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The steering shaft and the steen¡ng wheel bub n1e cone type door locks open only by are designed to collapse on impact. -----+- pulling and are equipped with an ___._ _ ____._ The steering box is located behind fro nt axle inertia medJanism designed to resist for added protection. accidental opening on impact.

f the 120 safety features built as standard equipment into every new Mercedes-Benz, those designed to meet U.S. safety standards represent less than half. Those designed to meet Mercedes-Benz safety standards represent the rest.

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The washboard principle For instance, the engineers wanted to keep the car's taillights visible in foul weather. Solution: taillight lenses ribbed like washboards. Wind tunnel tests showed that most dirt and slush tend to collect on the outer surfaces leaving the recessed grooves cleaner, longer. Because a side impact might activate a push button and this in turn might pop open a door, the engineers designed push buttons out of the door handles of a Mercedes-Benz . They will open only by pulling. The engineers even found a way to make the mouldings that frame the windshield work in the cause of safety. They are actually designed to deflect rainwater away from the side windows as you cruise along in the wet. The windshield wipers , on the other hand , are aerodynamically designed to sweep across the windshield

with the airflow and thus resist "lifting;' even in high-speed turbulence.

Seeing is surviving Mercedes-Benz takes a dim view of styling that obstructs driver visibi lity; you can't avoid what you can't see . Result: a Mercedes-Benz driver is surrounded by as much glass as possible- in the sedans, for example, by a sweep of 85 percent unobstructed visibili ty. Notice that the fuel filler flap of a Mercedes-Benz is placed far ahead on the right rear fender, almost above the wheel. o random act: it leads to a fuel tank mounted so deep inboard that it sits above the rear axle - as far from exposure to a rear-end impact as possible.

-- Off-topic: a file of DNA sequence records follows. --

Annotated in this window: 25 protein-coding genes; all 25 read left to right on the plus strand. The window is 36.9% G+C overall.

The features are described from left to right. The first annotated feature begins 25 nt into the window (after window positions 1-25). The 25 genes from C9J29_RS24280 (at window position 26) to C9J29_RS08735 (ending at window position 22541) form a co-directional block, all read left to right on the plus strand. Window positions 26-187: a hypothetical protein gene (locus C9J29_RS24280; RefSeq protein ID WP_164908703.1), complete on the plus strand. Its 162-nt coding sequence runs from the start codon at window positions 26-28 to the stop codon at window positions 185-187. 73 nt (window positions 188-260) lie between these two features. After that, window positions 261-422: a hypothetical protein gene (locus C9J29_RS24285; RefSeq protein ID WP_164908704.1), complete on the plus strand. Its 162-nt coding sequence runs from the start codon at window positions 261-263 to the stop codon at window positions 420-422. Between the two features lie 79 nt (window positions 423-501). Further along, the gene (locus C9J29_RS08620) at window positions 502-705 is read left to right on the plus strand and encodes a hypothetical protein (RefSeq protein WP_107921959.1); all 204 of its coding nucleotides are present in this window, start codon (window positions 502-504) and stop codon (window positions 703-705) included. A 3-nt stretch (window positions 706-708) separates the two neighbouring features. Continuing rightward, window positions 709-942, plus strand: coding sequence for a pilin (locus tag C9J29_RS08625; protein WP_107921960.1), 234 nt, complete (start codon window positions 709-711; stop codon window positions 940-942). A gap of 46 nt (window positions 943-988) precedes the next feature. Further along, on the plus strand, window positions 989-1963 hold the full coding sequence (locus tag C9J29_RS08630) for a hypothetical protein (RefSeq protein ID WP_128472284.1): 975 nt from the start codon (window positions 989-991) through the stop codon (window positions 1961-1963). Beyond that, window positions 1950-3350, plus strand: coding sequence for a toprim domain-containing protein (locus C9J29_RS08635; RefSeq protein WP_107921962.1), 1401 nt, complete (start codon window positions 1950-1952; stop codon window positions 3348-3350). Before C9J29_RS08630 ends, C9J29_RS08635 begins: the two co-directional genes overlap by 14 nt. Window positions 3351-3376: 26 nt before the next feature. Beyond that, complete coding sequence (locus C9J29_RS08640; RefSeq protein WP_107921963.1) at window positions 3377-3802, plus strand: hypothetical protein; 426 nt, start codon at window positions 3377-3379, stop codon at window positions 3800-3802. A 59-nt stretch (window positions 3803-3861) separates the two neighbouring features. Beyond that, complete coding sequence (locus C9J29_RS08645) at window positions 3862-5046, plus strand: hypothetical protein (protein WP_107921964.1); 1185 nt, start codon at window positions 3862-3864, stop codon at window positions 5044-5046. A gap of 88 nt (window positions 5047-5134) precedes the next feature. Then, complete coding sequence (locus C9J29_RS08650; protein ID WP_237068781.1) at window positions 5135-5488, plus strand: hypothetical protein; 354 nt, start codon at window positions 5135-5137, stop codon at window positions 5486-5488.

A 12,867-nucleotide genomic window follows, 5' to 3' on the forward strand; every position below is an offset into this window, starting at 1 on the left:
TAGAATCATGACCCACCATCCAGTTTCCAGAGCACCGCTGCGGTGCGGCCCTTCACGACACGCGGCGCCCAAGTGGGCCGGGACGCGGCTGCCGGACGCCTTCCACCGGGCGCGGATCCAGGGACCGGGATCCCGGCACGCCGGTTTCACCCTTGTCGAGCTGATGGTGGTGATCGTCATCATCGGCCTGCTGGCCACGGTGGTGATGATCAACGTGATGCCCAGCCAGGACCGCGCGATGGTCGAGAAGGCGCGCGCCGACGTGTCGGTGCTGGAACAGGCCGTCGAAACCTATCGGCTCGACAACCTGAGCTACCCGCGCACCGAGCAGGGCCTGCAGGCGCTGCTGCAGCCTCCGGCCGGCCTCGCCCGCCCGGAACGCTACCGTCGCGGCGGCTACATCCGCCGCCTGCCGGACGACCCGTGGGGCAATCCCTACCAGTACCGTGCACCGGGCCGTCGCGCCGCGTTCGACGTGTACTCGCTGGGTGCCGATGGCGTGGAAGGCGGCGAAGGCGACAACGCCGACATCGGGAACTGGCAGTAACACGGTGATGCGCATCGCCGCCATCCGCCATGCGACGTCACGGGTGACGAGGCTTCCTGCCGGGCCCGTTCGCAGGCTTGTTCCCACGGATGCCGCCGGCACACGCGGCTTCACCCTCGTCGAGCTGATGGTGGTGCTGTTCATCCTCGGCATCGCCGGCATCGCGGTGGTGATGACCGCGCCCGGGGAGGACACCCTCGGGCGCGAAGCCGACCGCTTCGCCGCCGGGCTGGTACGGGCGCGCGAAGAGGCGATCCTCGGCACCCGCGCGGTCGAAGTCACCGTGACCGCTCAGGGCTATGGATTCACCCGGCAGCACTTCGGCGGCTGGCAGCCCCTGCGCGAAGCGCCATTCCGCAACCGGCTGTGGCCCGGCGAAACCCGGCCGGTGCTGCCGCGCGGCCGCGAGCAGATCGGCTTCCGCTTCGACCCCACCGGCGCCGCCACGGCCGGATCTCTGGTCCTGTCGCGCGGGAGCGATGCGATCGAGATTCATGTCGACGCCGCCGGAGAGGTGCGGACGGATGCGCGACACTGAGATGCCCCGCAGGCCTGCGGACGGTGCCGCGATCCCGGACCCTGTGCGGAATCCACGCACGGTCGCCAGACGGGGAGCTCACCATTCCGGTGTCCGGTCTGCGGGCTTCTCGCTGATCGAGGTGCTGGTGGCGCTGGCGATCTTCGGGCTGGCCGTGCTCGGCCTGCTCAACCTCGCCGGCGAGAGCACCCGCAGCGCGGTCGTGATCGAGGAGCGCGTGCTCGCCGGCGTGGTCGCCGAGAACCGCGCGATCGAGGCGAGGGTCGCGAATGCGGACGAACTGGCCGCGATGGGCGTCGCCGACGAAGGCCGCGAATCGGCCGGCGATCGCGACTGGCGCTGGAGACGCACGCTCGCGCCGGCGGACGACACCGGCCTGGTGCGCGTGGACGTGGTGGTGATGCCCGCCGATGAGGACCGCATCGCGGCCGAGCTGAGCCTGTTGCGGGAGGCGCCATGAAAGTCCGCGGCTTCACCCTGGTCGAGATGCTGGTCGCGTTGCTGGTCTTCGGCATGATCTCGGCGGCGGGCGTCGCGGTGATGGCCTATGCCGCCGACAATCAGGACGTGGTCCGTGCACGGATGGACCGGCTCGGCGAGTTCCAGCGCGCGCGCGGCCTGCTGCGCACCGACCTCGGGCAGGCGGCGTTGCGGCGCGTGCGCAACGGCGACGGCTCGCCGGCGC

Strong law, stronger locks You may be heartened to know that the door locks on a Mercedes-Benz conform not just to the letter of the law but to its spirit. They far exceed the strength demanded by .S. federal law. No law dictates it, but "crumple zones" at the front and rear of a Mercedes-Benz body are designed to yield accordion-like, to absorb kinetic energy in a heavy impact and

Gas tank located over rear axle surrounded by metal bulkheads. Corrugated filler-neck is designed to yield on side impact.

lessen its effect on the passenger compartment. The steering box in a MercedesBenz sits behind the front axle, for extra protection. The steering column is designed to yield and collapse on impact. The steering wheel itself is deformable and its flat, padded center is meant to help dissipate the effect of a heavy impact over a large area. Every new Mercedes-Benz is safety-padded in the usual places, plus some unusual ones: e.g., the underside of the instrument panel and the knob of the shift lever. The engineers didn't want the glove-box door to pop open on an impact and become a menace to the front seat passenger so the lock on the glove-box door isn't a push button but a sliding mechanism.

The search goes on These are some examples of the 120 safety features built into every new Mercedes-Benz. Imposing as that number may seem, it is by no means a final one. Safety research and development at Mercedes-Benz have not stopped- and it is intended that they never will. Š 1978 M ercedes -Benz

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Sea History 011 - Summer 1978  

7 IN CLIO'S CAUSE, by RADM Joseph M. Wylie, USN (ret.) • 10 TALL SHIPS IN THE PACIFIC, by Peter Stanford • 12 CAPTAIN JAMES COOK, by Oswald...

Sea History 011 - Summer 1978  

7 IN CLIO'S CAUSE, by RADM Joseph M. Wylie, USN (ret.) • 10 TALL SHIPS IN THE PACIFIC, by Peter Stanford • 12 CAPTAIN JAMES COOK, by Oswald...

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